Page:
The return of the infrastructure "Muti-Platform City"
Author(s)Lee, Byongjun, S.M. Massachusetts Institute of Technology
Massachusetts Institute of Technology. Department of Architecture.
James Wescoat and Dennis M. Frenchman.
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Cities, spaces that always coexist with the old and new, are similar to realms of production. Cities have complex layers of construction over time, including all types of transport infrastructure roads, railways, highways, etc. This infrastructure reflects the city's history and evolution. The thesis studies the impact of infrastructural interventions on the urban environment, especially in terms of its morphological changes during the 19th through the 21st centuries. By examining this impact, the thesis shows that there is an important causal relationship between technology, means of transportation, and infrastructure planning. The first half of the project is an analysis of the development of transport infrastructure in general and the evolution of city form. With this as a backdrop, the second half proposes a new urban transportation framework in an historic area of Boston suggesting ways to improve urban environments by introducing transport infrastructure that is more integrated into the urban fabric. More specifically, this section takes a close look at Bulfinch Triangle in Boston, which has had dramatic transport infrastructure changes. This small triangle-shaped area, created from landfill in 1825, underwent changes that essentially buried major infrastructure underground. While this minimized the impact of pollution, it also separated city life from the infrastructure below. This thesis proposes a shift in the relationship between the urban and pedestrian environment and a new, integrated transport system - that is, above ground and using new technologies.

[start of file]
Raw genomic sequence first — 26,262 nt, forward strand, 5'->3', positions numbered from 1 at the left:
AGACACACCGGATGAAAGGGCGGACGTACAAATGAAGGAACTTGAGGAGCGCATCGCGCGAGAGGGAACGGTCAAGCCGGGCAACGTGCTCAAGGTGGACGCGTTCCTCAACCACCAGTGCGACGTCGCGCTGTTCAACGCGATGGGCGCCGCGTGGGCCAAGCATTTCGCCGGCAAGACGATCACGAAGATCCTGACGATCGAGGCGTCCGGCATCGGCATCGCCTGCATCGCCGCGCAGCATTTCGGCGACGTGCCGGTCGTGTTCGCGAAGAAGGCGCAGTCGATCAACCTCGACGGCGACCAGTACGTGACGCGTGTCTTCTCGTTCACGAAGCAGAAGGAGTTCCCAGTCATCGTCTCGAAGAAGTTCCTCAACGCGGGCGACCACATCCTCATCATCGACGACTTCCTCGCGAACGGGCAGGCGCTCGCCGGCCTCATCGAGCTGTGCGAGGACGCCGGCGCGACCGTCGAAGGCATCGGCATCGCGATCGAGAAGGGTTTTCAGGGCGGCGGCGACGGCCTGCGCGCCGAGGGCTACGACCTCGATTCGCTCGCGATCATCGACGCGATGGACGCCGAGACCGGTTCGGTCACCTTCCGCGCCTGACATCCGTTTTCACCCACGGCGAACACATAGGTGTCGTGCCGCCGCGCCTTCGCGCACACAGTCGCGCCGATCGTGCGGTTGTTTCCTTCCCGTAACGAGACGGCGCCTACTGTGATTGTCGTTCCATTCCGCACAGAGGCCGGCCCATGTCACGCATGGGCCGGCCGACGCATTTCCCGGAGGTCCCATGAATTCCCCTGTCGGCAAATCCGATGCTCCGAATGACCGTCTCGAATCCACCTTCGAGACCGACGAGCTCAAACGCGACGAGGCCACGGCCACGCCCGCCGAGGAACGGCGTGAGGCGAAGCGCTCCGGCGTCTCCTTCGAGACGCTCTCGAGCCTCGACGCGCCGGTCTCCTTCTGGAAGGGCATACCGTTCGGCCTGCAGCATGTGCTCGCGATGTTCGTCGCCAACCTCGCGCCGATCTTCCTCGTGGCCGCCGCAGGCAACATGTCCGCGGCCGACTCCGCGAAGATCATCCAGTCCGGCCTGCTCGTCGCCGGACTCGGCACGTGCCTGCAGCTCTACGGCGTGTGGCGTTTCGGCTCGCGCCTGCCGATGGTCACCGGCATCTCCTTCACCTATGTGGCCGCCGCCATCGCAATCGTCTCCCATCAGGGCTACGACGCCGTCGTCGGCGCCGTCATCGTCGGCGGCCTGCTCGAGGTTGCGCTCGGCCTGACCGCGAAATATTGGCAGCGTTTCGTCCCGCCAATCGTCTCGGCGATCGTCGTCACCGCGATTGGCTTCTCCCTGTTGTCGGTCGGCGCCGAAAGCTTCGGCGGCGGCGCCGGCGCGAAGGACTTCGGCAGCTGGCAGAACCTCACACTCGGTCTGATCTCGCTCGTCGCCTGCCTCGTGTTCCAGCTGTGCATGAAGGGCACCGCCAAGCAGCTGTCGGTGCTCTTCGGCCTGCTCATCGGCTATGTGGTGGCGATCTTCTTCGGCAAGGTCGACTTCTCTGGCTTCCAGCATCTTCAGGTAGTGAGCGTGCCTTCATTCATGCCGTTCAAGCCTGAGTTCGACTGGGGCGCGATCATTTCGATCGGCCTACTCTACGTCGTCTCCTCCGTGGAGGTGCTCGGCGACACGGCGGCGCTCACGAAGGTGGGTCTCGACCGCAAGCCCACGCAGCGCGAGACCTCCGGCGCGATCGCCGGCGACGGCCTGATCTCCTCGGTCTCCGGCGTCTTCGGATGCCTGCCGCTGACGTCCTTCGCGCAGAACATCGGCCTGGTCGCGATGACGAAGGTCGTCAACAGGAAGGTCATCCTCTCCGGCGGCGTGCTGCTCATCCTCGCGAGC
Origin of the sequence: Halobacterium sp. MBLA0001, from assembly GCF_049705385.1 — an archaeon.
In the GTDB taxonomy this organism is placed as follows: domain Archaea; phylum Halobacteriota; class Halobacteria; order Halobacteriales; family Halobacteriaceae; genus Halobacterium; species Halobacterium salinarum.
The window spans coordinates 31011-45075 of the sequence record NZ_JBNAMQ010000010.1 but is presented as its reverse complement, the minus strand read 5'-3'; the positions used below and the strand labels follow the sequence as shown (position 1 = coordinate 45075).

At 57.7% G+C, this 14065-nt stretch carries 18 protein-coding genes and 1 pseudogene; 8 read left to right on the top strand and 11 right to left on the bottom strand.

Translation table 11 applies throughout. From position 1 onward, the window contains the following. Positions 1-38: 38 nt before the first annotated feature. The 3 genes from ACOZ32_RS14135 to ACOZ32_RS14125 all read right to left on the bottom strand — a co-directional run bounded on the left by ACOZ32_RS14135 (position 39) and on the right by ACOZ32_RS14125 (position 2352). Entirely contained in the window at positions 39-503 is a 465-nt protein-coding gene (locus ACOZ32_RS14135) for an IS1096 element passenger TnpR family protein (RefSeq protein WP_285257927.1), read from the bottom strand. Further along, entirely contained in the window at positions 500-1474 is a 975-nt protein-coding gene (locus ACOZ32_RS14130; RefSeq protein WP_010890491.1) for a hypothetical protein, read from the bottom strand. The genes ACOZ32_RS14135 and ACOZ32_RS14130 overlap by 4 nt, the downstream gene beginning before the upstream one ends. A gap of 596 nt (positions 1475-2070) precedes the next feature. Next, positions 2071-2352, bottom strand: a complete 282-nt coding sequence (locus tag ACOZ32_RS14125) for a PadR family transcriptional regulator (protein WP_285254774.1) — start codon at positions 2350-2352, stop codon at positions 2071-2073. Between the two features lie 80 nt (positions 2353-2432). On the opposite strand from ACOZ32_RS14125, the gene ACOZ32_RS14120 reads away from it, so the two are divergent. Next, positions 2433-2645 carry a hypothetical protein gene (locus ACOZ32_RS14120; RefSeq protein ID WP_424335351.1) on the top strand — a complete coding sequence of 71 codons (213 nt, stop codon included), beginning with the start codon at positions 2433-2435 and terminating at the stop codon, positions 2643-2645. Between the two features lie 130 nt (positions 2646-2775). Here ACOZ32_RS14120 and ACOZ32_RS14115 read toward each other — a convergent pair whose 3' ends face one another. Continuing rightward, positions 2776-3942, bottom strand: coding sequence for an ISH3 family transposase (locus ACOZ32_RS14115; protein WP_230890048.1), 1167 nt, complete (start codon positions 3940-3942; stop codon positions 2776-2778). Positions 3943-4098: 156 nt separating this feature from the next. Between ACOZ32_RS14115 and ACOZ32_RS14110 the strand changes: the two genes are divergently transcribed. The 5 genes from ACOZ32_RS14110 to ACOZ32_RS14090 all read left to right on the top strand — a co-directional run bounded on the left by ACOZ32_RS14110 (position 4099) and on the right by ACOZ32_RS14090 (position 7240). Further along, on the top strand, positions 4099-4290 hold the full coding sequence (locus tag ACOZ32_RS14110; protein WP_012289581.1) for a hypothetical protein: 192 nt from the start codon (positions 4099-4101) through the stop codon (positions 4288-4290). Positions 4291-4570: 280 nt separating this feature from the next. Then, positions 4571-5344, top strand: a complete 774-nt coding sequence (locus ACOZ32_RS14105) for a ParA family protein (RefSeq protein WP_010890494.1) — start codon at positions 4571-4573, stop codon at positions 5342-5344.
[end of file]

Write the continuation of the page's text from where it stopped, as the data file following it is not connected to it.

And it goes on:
Thesis: S.M., Massachusetts Institute of Technology, Department of Architecture, 2016.Page 157 blank. Cataloged from PDF version of thesis.Includes bibliographical references (pages 143-147).
DepartmentMassachusetts Institute of Technology. Department of Architecture.
Massachusetts Institute of Technology